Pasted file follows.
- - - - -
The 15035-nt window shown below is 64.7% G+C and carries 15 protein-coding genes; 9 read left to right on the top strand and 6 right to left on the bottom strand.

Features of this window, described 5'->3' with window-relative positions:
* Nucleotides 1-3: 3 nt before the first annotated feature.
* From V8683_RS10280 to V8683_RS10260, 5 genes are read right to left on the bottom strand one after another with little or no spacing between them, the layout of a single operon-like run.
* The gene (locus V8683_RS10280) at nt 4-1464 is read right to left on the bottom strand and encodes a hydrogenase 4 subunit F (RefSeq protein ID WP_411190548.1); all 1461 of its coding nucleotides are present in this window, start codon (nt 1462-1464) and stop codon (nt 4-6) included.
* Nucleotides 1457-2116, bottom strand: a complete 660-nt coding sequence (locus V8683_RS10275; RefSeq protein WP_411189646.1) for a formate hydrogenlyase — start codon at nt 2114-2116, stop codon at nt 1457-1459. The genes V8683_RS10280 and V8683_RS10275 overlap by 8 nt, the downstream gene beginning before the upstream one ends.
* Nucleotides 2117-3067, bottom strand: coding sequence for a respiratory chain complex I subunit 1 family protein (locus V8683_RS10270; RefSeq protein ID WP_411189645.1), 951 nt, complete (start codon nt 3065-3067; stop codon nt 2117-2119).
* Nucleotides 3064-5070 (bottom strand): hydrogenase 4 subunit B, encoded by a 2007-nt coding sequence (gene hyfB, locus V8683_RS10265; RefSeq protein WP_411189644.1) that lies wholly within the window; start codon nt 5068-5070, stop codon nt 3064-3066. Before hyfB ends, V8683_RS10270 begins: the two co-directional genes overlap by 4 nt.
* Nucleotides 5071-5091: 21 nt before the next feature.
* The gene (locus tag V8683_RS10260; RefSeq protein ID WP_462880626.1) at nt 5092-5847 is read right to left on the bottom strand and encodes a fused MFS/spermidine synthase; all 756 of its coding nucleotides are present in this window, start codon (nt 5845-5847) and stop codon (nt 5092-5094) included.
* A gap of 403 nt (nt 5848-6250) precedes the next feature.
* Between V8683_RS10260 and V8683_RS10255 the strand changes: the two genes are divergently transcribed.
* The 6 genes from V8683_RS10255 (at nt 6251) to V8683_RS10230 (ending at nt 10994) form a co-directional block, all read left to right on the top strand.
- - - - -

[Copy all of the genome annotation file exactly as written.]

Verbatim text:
The 15035-nt window shown below is 64.7% G+C and carries 15 protein-coding genes; 9 read left to right on the top strand and 6 right to left on the bottom strand.

Features of this window, described 5'->3' with window-relative positions:
* Nucleotides 1-3: 3 nt before the first annotated feature.
* From V8683_RS10280 to V8683_RS10260, 5 genes are read right to left on the bottom strand one after another with little or no spacing between them, the layout of a single operon-like run.
* The gene (locus V8683_RS10280) at nt 4-1464 is read right to left on the bottom strand and encodes a hydrogenase 4 subunit F (RefSeq protein ID WP_411190548.1); all 1461 of its coding nucleotides are present in this window, start codon (nt 1462-1464) and stop codon (nt 4-6) included.
* Nucleotides 1457-2116, bottom strand: a complete 660-nt coding sequence (locus V8683_RS10275; RefSeq protein WP_411189646.1) for a formate hydrogenlyase — start codon at nt 2114-2116, stop codon at nt 1457-1459. The genes V8683_RS10280 and V8683_RS10275 overlap by 8 nt, the downstream gene beginning before the upstream one ends.
* Nucleotides 2117-3067, bottom strand: coding sequence for a respiratory chain complex I subunit 1 family protein (locus V8683_RS10270; RefSeq protein ID WP_411189645.1), 951 nt, complete (start codon nt 3065-3067; stop codon nt 2117-2119).
* Nucleotides 3064-5070 (bottom strand): hydrogenase 4 subunit B, encoded by a 2007-nt coding sequence (gene hyfB, locus V8683_RS10265; RefSeq protein WP_411189644.1) that lies wholly within the window; start codon nt 5068-5070, stop codon nt 3064-3066. Before hyfB ends, V8683_RS10270 begins: the two co-directional genes overlap by 4 nt.
* Nucleotides 5071-5091: 21 nt before the next feature.
* The gene (locus tag V8683_RS10260; RefSeq protein ID WP_462880626.1) at nt 5092-5847 is read right to left on the bottom strand and encodes a fused MFS/spermidine synthase; all 756 of its coding nucleotides are present in this window, start codon (nt 5845-5847) and stop codon (nt 5092-5094) included.
* A gap of 403 nt (nt 5848-6250) precedes the next feature.
* Between V8683_RS10260 and V8683_RS10255 the strand changes: the two genes are divergently transcribed.
* The 6 genes from V8683_RS10255 (at nt 6251) to V8683_RS10230 (ending at nt 10994) form a co-directional block, all read left to right on the top strand.